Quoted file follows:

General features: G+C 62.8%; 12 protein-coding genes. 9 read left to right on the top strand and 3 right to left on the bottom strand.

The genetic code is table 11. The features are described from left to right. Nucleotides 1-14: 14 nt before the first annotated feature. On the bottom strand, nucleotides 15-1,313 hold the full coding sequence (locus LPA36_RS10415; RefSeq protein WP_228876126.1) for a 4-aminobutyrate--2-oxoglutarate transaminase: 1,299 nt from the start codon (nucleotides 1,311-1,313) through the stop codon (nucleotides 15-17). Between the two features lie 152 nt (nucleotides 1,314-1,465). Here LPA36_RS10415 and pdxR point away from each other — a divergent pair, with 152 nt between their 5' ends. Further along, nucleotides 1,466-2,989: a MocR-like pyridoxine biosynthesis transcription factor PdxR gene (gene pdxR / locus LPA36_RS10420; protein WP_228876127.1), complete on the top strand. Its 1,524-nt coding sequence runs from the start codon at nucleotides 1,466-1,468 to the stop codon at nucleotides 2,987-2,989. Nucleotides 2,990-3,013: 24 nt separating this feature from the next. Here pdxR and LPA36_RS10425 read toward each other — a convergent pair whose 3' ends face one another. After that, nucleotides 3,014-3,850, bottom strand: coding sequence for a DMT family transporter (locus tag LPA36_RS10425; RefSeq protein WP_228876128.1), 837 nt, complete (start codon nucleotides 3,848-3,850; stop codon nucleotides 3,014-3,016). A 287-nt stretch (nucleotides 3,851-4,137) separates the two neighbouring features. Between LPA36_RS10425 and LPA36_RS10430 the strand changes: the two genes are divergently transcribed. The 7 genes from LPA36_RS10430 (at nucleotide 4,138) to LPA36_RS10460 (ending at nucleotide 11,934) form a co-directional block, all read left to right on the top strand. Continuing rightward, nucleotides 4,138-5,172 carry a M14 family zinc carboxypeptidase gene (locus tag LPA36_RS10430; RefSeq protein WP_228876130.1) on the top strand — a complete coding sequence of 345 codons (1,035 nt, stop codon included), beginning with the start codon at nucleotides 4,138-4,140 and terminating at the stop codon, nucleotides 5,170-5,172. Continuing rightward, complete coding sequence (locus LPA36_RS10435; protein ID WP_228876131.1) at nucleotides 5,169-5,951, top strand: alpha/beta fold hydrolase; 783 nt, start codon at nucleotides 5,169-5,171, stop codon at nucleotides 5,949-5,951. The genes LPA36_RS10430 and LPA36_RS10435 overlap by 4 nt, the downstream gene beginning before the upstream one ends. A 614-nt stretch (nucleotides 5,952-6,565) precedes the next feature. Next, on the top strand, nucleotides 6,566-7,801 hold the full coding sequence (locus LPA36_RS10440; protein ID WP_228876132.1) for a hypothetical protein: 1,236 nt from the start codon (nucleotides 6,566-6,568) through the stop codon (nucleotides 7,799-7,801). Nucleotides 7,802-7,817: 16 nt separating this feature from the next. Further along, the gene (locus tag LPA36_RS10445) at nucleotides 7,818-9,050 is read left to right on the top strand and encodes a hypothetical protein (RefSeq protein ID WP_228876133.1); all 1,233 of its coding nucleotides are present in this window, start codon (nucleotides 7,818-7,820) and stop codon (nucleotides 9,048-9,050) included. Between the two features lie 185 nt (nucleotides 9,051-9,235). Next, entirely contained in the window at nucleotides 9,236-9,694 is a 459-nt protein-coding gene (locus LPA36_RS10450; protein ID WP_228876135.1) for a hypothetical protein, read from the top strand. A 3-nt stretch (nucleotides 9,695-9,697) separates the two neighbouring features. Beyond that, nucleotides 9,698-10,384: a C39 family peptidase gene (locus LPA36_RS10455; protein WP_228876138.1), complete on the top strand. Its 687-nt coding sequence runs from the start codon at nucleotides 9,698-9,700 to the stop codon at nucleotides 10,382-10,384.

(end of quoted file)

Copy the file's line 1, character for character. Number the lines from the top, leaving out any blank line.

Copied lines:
General features: G+C 62.8%; 12 protein-coding genes. 9 read left to right on the top strand and 3 right to left on the bottom strand.